OSGi - the next big thing? (a beginner's view)

Eclipse has been using it for years, and a number of open-source and non open-source Java application servers, such as SpringSource dm server and JBoss, are now providing server-side OSGi support.

I have been hearing the term OSGi for quite some time now. I have always known it to be some kind of modularization framework in Java. It is often mentioned alongside with the other wonderful buzzword that is SOA (Service Oriented Architecture). But what is it really? I decided that I should get a full understanding straight from the horse's mouth. So I went to http://www.osgi.org/About/HowOSGi, read the articles and tried out some examples. After a couple of hours, I learnt (and saw for myself) how using OSGi:

- you can divide up your ugly monolithic application into self-contained, loosely-coupled deployment units / modules known as bundles.

- a single bundle exists as a single JAR file.

- a bundle can access functionality provided by other bundles, but each bundle inherent provides a strict level of encapsulation. The creator of a bundle decides what functionality to expose. Everything else inside the bundle is private otherwise.

- bundles can be installed, updated, uninstalled without restarting the application.

- different versions of a single bundle can be deployed concurrently.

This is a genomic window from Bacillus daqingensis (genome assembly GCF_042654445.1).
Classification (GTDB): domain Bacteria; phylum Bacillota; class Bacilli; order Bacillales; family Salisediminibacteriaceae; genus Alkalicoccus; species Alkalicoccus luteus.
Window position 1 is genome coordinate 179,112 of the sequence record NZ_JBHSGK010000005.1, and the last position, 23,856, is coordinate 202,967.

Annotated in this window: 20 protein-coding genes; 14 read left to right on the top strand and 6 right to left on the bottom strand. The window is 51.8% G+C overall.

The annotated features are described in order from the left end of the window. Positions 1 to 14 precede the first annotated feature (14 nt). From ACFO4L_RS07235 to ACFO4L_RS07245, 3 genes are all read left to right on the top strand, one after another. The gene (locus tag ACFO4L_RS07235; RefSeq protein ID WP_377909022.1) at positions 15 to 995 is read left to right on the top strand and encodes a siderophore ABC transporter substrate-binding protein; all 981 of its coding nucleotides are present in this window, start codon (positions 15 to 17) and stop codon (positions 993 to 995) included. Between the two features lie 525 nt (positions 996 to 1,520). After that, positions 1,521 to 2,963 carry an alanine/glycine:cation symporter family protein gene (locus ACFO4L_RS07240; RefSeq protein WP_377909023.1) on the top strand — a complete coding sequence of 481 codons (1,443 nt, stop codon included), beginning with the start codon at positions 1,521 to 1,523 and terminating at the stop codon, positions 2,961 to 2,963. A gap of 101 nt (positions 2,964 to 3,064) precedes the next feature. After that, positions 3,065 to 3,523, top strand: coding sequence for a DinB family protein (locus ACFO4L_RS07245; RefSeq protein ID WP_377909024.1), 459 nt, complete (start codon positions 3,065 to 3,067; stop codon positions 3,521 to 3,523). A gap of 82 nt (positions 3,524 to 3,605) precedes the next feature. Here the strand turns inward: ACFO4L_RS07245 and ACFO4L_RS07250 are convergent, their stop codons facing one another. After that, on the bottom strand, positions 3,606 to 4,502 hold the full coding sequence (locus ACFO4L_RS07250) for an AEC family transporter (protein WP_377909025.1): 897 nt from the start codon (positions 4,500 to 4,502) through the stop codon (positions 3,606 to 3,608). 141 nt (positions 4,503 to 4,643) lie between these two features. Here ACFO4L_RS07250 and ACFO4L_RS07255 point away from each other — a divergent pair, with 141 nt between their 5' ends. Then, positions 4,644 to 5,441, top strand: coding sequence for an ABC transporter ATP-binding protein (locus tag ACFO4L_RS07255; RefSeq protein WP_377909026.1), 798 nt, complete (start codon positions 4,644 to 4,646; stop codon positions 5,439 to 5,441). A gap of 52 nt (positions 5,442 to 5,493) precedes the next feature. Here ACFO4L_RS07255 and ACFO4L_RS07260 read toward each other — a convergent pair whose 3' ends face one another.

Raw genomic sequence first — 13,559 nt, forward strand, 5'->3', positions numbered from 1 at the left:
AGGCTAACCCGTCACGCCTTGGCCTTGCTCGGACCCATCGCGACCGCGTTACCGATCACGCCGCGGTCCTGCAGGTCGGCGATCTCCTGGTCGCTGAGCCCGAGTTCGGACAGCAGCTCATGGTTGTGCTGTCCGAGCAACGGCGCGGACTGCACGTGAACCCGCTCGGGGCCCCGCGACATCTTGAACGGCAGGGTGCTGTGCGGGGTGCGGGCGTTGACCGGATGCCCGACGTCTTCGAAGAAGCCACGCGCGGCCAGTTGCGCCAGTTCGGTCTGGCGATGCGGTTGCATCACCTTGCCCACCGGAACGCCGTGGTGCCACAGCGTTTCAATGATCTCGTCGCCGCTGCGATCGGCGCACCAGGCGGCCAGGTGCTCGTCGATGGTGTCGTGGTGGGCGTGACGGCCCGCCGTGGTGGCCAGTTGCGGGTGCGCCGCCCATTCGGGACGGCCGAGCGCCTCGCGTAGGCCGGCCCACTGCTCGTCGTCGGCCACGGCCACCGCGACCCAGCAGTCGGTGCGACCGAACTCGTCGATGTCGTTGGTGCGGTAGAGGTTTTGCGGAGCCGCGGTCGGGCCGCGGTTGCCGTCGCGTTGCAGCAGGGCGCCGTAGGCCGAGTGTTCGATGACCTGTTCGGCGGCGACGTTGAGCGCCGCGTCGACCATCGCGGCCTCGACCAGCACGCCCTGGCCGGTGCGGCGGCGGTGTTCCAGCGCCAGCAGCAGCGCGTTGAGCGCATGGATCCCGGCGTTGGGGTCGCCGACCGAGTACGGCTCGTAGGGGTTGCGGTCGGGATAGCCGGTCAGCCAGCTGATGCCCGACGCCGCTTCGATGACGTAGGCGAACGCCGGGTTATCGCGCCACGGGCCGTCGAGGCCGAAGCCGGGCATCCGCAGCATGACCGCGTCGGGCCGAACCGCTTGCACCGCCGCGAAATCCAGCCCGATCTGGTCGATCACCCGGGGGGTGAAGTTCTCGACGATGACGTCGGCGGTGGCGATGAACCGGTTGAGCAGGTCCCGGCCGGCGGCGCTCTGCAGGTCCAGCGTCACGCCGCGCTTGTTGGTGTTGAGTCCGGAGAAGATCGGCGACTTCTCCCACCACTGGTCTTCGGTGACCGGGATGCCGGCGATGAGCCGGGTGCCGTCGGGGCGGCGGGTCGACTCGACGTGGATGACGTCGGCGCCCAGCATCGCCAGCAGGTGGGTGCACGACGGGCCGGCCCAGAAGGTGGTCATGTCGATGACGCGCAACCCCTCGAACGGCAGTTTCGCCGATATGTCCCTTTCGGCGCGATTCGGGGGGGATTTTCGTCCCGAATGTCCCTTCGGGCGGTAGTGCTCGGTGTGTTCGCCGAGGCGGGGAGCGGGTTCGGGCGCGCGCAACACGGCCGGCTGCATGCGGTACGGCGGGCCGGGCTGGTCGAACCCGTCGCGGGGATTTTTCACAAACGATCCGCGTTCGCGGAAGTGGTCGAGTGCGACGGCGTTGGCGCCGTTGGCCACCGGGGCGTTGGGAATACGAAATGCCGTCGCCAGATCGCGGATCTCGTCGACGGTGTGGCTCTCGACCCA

- the current OSGi model assumes that all bundles run in the same JVM, so no distributed SOA ("Don’t distribute your objects." - Martin Fowler’s “First Rule of Distributed Object Design" :-) )

The idea of modularization of course has existed since the dawn of software engineering, and OSGi is not the first framework to provide modularization in Java. Yes, this idea of being able to hotswap/upgrade bundles during runtime sounds cool. But does an average IT manager REALLY want to be able to swap in a FTSE-lookup service for a DOW JONES-lookup service during runtime? (Oops I think I have just sparked controvery) My point is while OSGi provides an excellent framework for dynamically linking bundles, developers still has to write extra code to handle when a bundle goes offline, for example. For most projects, this kind of flexibility probably spells more trouble than it is worth. And if non-runtime-configurable dependency injection is what you are after, then just stick with simple Spring!

So I was beginning to think whether OSGi is just yet another "grand" idea.

It then suddenly dawned on me that, forgetting about all this hotswappable bundle magic, the basic idea of self-contained deployment units is the answer to the single biggest cause of Java developers' stress - jar hell. I am sure a lot of you have used or are using Maven, Ivy to manage your hundreds of jars. While they do a decent job of managing dependencies and jar versioning, the simple fact remains - without writing custom classloading code, in Java, you cannot have two versions of a same jar in the same classpath and expect one bit of your application to use the 1st version and another bit of your application (maybe you are using some third-party classes) to use the 2nd version. Now, implemented as OSGi bundles, your different "bits" of the application can be packaged with the required versions of the jars (inside their respective OSGi bundle jar) without interfering with each other. Essentially each bundle has its own classpath/classloader. Is that not great?